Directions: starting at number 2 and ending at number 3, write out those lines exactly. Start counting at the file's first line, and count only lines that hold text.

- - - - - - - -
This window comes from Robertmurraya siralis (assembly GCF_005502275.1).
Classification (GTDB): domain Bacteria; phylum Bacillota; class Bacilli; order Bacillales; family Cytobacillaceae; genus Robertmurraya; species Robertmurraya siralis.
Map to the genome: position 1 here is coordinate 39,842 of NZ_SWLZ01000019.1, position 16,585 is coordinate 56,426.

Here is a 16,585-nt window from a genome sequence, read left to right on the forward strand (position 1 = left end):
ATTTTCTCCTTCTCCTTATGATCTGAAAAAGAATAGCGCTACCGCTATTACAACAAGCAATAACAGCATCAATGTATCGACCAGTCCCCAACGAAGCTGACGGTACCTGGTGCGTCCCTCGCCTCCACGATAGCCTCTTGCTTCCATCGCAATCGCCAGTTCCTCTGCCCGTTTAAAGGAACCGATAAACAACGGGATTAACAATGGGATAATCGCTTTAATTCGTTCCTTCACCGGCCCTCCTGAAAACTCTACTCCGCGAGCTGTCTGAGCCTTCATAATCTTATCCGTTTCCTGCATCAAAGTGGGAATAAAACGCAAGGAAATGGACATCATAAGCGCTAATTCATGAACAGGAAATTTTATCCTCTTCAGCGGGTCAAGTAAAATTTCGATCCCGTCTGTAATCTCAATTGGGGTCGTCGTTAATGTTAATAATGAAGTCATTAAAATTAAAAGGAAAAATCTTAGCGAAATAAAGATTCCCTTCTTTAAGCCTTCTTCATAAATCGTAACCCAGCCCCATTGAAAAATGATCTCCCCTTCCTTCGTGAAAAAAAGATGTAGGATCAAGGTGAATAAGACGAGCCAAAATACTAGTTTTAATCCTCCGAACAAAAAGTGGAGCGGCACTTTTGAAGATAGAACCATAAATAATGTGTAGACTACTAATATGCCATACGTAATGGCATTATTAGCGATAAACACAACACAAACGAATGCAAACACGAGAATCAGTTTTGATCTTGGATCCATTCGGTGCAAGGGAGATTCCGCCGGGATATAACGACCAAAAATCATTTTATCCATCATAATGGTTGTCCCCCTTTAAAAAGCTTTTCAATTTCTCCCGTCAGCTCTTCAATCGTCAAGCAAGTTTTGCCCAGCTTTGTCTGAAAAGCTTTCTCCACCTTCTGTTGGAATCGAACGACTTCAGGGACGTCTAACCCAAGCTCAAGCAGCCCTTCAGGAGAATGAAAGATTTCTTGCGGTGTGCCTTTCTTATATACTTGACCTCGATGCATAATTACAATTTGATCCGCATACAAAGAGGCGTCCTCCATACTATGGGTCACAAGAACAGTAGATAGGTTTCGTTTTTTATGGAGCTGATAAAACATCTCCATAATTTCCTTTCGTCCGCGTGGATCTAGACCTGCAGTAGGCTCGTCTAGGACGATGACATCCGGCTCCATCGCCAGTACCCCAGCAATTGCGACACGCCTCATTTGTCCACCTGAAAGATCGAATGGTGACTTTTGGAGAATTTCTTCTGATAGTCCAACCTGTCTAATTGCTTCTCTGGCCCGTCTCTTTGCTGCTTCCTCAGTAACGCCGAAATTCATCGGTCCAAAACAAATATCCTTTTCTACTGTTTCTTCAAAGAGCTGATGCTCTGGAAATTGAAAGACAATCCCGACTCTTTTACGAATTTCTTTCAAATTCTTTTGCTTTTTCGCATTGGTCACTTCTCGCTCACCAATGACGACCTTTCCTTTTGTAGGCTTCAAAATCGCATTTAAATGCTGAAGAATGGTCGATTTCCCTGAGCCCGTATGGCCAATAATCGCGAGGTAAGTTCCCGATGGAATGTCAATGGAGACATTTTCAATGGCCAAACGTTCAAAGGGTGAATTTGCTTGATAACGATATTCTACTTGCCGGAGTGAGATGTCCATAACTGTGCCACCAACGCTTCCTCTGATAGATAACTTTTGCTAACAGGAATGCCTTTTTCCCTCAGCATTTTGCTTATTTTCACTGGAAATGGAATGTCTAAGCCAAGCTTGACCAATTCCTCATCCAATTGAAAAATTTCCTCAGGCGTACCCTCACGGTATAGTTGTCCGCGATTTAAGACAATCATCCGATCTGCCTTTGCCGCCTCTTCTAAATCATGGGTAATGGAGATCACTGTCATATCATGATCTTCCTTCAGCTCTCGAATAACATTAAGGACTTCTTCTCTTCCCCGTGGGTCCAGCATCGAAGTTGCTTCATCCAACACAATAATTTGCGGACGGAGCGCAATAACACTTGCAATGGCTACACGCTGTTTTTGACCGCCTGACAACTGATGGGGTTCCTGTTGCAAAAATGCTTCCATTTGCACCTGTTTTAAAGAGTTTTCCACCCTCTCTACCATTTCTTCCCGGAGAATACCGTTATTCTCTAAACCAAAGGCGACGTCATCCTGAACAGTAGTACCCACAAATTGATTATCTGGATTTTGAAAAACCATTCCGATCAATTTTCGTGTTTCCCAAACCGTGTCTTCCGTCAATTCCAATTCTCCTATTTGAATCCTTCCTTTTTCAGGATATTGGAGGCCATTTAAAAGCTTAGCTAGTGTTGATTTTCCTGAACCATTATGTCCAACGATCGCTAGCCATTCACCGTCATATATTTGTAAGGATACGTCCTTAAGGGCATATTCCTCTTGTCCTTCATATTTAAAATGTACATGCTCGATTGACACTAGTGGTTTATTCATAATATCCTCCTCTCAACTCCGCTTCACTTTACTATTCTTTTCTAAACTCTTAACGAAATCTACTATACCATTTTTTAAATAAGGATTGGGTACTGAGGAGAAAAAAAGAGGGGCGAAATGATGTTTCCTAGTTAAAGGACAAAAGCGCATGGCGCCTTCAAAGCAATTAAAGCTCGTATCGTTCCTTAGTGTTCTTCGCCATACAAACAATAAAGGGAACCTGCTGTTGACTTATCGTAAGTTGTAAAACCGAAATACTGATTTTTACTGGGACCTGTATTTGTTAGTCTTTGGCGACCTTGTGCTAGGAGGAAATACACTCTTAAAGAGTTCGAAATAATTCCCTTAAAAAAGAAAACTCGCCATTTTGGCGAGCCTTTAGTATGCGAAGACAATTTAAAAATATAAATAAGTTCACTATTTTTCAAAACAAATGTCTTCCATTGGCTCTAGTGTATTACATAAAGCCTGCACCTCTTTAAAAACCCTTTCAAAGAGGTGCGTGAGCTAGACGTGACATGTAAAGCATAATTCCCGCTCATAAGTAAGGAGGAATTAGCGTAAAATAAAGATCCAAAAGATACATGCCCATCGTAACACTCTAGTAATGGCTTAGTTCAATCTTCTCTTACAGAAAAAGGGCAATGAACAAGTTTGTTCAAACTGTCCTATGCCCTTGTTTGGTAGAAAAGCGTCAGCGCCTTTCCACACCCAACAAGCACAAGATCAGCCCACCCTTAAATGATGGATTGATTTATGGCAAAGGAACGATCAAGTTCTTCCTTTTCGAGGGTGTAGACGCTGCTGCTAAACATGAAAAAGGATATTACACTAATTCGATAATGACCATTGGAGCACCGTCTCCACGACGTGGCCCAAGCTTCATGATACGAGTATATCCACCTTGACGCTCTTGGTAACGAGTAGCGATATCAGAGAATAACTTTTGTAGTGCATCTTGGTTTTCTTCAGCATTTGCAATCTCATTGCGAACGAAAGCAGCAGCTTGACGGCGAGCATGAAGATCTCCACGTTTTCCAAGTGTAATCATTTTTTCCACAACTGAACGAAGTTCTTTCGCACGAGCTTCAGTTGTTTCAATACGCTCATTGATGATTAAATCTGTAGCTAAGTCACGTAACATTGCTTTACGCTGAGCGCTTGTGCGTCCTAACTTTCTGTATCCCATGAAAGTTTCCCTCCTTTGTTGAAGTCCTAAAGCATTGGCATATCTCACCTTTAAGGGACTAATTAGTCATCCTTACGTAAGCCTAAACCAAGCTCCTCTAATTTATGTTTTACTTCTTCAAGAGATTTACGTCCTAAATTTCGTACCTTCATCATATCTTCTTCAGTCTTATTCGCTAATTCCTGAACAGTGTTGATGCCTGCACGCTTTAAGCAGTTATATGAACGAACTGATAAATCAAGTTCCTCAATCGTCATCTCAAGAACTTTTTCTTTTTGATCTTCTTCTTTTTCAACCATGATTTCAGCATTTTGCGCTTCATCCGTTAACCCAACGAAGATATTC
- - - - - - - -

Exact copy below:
Classification (GTDB): domain Bacteria; phylum Bacillota; class Bacilli; order Bacillales; family Cytobacillaceae; genus Robertmurraya; species Robertmurraya siralis.
Map to the genome: position 1 here is coordinate 39,842 of NZ_SWLZ01000019.1, position 16,585 is coordinate 56,426.